Sunday of Zacchaeus

Today is the Sunday of Zacchaeus, the first Sunday of preparation for the beginning of the Great Fast. The Lenten Triodion itself (the liturgical book from which the Lenten services are drawn) begins to be used only next week, with the Sunday of the Publican and the Pharisee. This Sunday, nonetheless, is the first landmark on the path to Great Lent.

St John (Maximovich) of Shanghai and San Francisco has left us an exceptionally helpful sermon on the Gospel reading for this Sunday that helps put it into historical context. I excerpt the first two paragraphs:

Who was Zacchaeus? He was a leader of the publicans—"the chief among publicans." The customary comparison between the humble publican and the proud Pharisee often blocks the true meaning of these two images in our minds. However, to understand the Gospel correctly, one must picture them clearly. The Pharisees were truly righteous men. If on our lips the name "Pharisee" sounds as condemnation, in the days of Christ and during the first decades of Christianity this was not so. On the contrary, the Apostle Paul triumphantly confesses before the Jews, "I am a Pharisee, the son of a Pharisee" (Acts 23:6). And then, to Christians, to his spiritual children, he writes, "I am of the stock of Israel, of the tribe of Benjamin, an Hebrew of the Hebrews, as touching the law, a Pharisee" (Phil. 3:5). And besides the holy Apostle Paul, many Pharisees became Christians: Joseph, Nicodemus, Gamaliel. Pharisees (in ancient Hebrew "perusim," in Aramaic, "ferisim," which means "other"—" the separated, the different) were zealots of the law of God. They "rested upon the law"; in other words, thought on it constantly, loved it, strove to keep it exactly, preached and interpreted it. And the reason for the Lord's accusation against the Pharisees is found in that the Lord warns them that their entire labor, their truly virtuous endeavors, are made worthless in the eyes of God, are turned into nothing and they obtain condemnation from the Lord and not blessings, despite their superiority and the righteous deeds they performed, because of their proud self-exaltation, and above all, their judgment of their neighbors, of which the Pharisee of the parable gives a clear example, saying, "Lord, I thank Thee, that I am not as other men" (Lk. 18:11).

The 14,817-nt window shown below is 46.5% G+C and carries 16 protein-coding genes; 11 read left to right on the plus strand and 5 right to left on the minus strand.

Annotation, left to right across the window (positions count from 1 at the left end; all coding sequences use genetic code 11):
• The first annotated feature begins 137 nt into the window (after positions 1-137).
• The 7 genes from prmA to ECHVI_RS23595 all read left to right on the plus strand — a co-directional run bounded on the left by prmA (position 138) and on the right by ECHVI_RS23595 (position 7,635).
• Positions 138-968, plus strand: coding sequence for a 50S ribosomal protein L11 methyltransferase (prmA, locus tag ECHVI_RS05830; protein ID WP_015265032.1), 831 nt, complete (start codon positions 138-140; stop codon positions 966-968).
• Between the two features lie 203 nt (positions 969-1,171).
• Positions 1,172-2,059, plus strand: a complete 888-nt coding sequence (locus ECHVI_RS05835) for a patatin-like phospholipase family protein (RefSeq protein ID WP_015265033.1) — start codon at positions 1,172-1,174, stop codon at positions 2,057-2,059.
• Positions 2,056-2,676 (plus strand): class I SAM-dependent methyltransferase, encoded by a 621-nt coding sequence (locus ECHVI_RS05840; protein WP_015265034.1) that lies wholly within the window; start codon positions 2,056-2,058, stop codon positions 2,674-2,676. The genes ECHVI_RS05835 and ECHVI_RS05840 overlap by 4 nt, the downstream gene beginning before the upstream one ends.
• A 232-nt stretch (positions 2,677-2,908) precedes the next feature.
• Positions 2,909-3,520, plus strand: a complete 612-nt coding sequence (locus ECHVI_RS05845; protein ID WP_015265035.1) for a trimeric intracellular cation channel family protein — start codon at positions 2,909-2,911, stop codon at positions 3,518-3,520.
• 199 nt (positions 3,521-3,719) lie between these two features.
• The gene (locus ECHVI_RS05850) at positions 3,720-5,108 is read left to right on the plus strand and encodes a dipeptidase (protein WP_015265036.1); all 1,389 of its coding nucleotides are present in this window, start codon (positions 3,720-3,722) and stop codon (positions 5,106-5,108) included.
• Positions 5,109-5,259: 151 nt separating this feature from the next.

On the other hand, the publicans were truly sinners, who broke the fundamental commandments of the Lord. Publicans collected taxes from the Hebrews for the Romans. One must remember that the Jews, well conscious of their special position of being divinely chosen, gloried in the fact that they were "Abraham's seed, and were never in bondage to any man" (Jn. 8:33). And now, as a result of well-known historical circumstances, they found themselves under submission; subjects to a proud, coarse, "iron" race of pagan Romans. And the yoke of this submission was being pulled tighter and tighter and was beginning to be felt more and more. The most tangible and obvious sign of the submission and subjugation of the Jews to the Romans was the payment of every imaginable tax and tribute by the Jews to their conquerors. For the Jews, as for all ancient people, paying tribute was mainly a symbol of subjugation. And the Romans, not at all abashed before a conquered people, roughly and decisively demanded of them both customary and additional taxes. Of course the Jews paid with hatred and disgust. Not in vain, desiring to compromise the Lord in the eyes of His people, did the Sadducees ask Him, "Is it lawful to give tribute to Caesar?" (Mt. 22:17). They knew that if Christ would say that one should not give tribute to Caesar, it would be easy to accuse Him before the Romans, and if He would say that tribute should be paid, He would hopelessly compromise Himself in the eyes of the people.